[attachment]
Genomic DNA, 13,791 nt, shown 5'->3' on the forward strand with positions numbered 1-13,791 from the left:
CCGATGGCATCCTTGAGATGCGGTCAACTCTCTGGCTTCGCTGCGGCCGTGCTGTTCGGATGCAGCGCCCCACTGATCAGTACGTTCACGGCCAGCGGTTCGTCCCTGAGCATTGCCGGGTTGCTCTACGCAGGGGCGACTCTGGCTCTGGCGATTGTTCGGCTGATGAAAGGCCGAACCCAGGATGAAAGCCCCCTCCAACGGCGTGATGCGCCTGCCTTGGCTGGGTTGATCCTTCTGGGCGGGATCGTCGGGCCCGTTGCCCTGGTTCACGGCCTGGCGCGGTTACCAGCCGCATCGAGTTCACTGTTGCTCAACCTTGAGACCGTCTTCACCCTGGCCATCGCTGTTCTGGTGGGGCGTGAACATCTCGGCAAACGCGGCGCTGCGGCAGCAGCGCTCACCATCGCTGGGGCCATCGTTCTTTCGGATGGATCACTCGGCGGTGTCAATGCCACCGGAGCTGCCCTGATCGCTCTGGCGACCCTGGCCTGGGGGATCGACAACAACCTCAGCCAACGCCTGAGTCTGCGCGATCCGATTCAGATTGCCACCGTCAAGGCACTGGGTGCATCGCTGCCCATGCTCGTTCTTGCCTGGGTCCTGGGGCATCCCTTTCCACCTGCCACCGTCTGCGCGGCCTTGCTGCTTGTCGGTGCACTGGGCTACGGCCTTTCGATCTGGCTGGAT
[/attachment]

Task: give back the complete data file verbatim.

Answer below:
Genomic DNA, 13,791 nt, shown 5'->3' on the forward strand with positions numbered 1-13,791 from the left:
CCGATGGCATCCTTGAGATGCGGTCAACTCTCTGGCTTCGCTGCGGCCGTGCTGTTCGGATGCAGCGCCCCACTGATCAGTACGTTCACGGCCAGCGGTTCGTCCCTGAGCATTGCCGGGTTGCTCTACGCAGGGGCGACTCTGGCTCTGGCGATTGTTCGGCTGATGAAAGGCCGAACCCAGGATGAAAGCCCCCTCCAACGGCGTGATGCGCCTGCCTTGGCTGGGTTGATCCTTCTGGGCGGGATCGTCGGGCCCGTTGCCCTGGTTCACGGCCTGGCGCGGTTACCAGCCGCATCGAGTTCACTGTTGCTCAACCTTGAGACCGTCTTCACCCTGGCCATCGCTGTTCTGGTGGGGCGTGAACATCTCGGCAAACGCGGCGCTGCGGCAGCAGCGCTCACCATCGCTGGGGCCATCGTTCTTTCGGATGGATCACTCGGCGGTGTCAATGCCACCGGAGCTGCCCTGATCGCTCTGGCGACCCTGGCCTGGGGGATCGACAACAACCTCAGCCAACGCCTGAGTCTGCGCGATCCGATTCAGATTGCCACCGTCAAGGCACTGGGTGCATCGCTGCCCATGCTCGTTCTTGCCTGGGTCCTGGGGCATCCCTTTCCACCTGCCACCGTCTGCGCGGCCTTGCTGCTTGTCGGTGCACTGGGCTACGGCCTTTCGATCTGGCTGGAT